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The Ohio Employment Law Uniformity Act

Ohio House Bill 352 (HB 352), known as the Employment Law Uniformity Act, was signed into law by Governor DeWine on January 12, 2021.  The Act goes into effect on April 15, 2021.  The new law makes changes to several areas of Ohio’s employment discrimination laws.

 

Statute of Limitations

The Employment Law Uniformity Act shortens the time period for filing Ohio employment discrimination claims in court from six (6) years to two (2) years.  Prior to the new law, Ohio employers could experience difficulty in defending discrimination claims because many times documents were no longer available or witnesses were no longer employed.  Further, Ohio employers should be aware that the Act also extends the statute of limitations for filing an administrative charge with the Ohio Civil Rights Commission (OCRC) from 180 days to two (2) years.  Therefore, the new law creates uniformity for filing claims in court and with the Administrative Agency (OCRC) to two (2) years.

 

Exhaustion of Administrative Remedies

The Act implements a new requirement under Ohio law in that an employee must first file a charge of discrimination with the OCRC and receive a “right to sue letter” BEFORE filing such claims in court.  In other words, employees must now exhaust their administrative remedies before filing in court.  Prior to the Act, employment discrimination claims could be filed in state common pleas courts without first filing with the OCRC or such claims could have been pursued simultaneously.  The Act now requires the exhaustion of administrative remedies prior to filing in court.

 

Claims Against Supervisors

Since 1999, employment discrimination claims against individual supervisors and managers have been allowed pursuant to the holding of the Ohio Supreme Court in Genaro v. Central Transport, Inc..  Individual supervisors and managers were personally liable under Ohio’s employment law for discrimination charges from 1999 to the present.  However, the Act removes individual supervisor and manager liability by redefining the definition of “employer”.  The Act simply removes “any person acting directly or indirectly in the interest of an employer” from the statutory definition of employer.  Importantly, the Act further includes a statement of intent to supersede the effect of the Ohio Supreme Court’s holding in the Genaro case.   Therefore, as long as supervisors and managers are not acting outside the scope of employment, they are no longer subject to personal liability for employment discrimination claims.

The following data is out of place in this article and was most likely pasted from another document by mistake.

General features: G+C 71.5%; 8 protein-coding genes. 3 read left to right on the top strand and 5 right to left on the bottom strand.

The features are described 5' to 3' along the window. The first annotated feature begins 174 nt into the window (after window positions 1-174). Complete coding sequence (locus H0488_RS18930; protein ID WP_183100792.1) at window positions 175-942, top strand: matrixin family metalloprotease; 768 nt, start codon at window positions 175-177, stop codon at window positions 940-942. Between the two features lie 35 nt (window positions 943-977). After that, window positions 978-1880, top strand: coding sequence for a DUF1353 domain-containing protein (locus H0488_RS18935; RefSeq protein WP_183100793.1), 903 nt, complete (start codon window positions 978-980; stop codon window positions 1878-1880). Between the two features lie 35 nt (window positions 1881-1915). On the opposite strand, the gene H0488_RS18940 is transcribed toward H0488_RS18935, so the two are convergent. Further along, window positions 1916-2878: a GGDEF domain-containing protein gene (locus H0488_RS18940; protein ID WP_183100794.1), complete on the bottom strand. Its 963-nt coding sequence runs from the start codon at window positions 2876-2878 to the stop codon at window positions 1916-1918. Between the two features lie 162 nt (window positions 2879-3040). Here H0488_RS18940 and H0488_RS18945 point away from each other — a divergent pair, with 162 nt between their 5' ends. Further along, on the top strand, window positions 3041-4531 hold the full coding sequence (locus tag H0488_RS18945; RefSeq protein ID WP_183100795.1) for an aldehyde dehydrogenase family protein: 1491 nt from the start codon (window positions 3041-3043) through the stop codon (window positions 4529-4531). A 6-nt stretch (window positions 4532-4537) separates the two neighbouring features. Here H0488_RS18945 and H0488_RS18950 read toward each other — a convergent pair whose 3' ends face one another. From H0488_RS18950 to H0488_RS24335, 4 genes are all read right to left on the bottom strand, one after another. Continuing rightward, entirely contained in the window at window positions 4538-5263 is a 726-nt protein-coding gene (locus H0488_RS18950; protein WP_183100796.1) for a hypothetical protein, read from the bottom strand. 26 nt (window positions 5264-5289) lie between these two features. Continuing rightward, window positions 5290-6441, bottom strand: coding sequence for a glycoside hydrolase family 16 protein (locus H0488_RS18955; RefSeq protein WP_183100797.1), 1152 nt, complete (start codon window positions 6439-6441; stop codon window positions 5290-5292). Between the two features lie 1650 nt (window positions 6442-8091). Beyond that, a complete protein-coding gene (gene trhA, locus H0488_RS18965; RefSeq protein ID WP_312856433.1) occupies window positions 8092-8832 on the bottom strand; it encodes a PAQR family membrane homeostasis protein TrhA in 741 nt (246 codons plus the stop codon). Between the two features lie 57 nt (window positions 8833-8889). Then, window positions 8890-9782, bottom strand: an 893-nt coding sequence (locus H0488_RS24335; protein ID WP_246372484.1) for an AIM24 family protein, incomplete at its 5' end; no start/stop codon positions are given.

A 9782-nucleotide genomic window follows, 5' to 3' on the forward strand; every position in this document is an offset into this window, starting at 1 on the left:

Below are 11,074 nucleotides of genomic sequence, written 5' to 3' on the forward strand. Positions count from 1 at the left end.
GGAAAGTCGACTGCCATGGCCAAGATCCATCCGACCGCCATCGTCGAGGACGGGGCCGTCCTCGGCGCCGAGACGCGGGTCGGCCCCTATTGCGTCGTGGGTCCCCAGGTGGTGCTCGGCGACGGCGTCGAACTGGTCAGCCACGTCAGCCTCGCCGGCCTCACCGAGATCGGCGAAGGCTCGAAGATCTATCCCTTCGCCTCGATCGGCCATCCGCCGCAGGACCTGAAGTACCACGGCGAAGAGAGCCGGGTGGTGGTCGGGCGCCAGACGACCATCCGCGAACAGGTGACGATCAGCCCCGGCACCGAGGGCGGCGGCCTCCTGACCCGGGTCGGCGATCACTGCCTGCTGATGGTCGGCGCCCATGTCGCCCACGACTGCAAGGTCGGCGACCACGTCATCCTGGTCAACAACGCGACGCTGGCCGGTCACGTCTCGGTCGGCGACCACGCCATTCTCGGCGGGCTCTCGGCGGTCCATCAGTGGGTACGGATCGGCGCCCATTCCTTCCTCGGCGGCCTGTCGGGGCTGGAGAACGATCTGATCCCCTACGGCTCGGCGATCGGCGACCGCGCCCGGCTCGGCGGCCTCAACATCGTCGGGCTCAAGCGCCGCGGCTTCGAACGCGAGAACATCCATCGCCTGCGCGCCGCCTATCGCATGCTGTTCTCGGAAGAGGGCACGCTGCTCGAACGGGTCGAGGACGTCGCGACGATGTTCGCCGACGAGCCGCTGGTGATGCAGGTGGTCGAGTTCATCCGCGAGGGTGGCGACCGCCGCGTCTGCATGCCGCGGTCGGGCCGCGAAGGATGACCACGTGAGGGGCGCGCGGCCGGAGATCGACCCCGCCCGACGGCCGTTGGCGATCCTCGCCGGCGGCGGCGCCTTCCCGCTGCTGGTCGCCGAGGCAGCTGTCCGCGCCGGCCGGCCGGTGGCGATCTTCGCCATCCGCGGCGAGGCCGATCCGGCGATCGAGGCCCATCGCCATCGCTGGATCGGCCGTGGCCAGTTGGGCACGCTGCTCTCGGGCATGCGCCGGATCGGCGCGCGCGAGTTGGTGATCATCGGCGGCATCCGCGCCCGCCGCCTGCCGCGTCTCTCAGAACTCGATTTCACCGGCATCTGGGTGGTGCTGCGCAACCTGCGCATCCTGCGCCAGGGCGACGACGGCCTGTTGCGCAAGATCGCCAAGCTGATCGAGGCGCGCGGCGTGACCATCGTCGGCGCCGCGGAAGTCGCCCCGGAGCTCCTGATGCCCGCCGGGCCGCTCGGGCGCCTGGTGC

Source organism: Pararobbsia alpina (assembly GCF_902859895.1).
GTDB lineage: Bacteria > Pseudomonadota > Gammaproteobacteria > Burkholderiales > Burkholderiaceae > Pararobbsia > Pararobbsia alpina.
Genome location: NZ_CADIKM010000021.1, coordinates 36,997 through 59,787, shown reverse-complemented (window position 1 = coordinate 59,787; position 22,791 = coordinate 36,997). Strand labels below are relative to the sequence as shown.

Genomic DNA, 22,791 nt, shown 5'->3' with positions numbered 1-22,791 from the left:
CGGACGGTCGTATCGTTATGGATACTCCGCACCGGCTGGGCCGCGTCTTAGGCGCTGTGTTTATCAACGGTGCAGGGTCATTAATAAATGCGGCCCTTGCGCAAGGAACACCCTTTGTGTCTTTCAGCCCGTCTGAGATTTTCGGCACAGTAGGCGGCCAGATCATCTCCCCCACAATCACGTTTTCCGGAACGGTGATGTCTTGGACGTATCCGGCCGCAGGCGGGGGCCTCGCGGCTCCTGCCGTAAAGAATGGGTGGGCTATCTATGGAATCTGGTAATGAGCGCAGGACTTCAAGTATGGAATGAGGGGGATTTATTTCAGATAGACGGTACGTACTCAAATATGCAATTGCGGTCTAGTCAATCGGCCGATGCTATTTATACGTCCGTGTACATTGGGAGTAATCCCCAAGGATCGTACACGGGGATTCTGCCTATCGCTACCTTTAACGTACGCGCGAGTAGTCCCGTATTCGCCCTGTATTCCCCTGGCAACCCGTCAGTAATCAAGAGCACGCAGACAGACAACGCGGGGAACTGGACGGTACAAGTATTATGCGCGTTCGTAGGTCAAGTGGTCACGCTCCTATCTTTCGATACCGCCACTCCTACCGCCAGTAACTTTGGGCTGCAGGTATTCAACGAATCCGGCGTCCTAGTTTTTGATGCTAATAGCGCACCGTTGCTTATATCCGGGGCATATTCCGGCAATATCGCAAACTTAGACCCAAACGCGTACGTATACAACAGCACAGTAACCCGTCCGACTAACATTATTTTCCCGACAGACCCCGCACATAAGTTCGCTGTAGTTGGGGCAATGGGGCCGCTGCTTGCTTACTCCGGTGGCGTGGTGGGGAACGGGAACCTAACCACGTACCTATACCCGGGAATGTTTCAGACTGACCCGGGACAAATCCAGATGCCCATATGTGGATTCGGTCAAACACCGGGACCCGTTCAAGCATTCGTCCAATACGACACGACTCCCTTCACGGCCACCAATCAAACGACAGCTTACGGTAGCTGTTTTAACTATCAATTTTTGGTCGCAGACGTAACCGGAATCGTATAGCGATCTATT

Sexual Harassment Affirmative Defense

The Act codifies an affirmative defense for Ohio employers in a new section of the Ohio Revised Code, Section 4112.054.   An Ohio employer, pursuant to R.C. 4112.054, can now defend against sexual harassment claims as long as it can prove 1) the employer had an effective anti-harassment policy; 2) employees were educated by the employer about the policy and reporting procedures with documented training; 3) the employer exercised reasonable care to prevent or promptly correct any sexually harassing behavior; and 4) the employee claiming sexual harassment failed to take advantage of preventative or corrective opportunities provided by the employer.  The Act codified the affirmative defense available to Ohio employers for federal claims of sexual harassment under Title VII.  This new law highlights the importance for employers of developing an effective anti-discrimination policy, providing regular and documented training on the policy, and performing prompt investigation of sexual harassment complaints.

 

Age Discrimination

As in the past, age discrimination by Ohio employers is prohibited.  However, the Act now aligns the procedural requirements of age discrimination claims with other protected class.  In other words, the two (2) year statute of limitations and administrative exhaustion requirement applies to age discrimination claims just like other employment discrimination causes of action.  Previous to this new law, age discrimination claims could be pursued under multiple statutory mechanisms resulting in an unnecessary complicated process.

 

Conclusion

Enactment of the Ohio Employment Law Uniformity Act is of benefit to Ohio employers.  The statute of limitations for filing discrimination claims in court and filing an administrative charge with the OCRC are uniform at two (2) years.  The Act eliminated individual supervisor liability for employment discrimination claims.  An important affirmative defense to sexual harassment claims was codified by the Act in R.C. 4112.054.  The procedure for filing and processing Age discrimination claims aligns with other employment discrimination causes of action.  Once again, the Act highlights for Ohio employers the importance of developing clear and effective anti-discrimination policies; communicating those policies effectively to employees; and promptly investigating complaints.

 

Please contact a member of our firm’s Labor and Employment Section for more information or questions on the importance of this new law.

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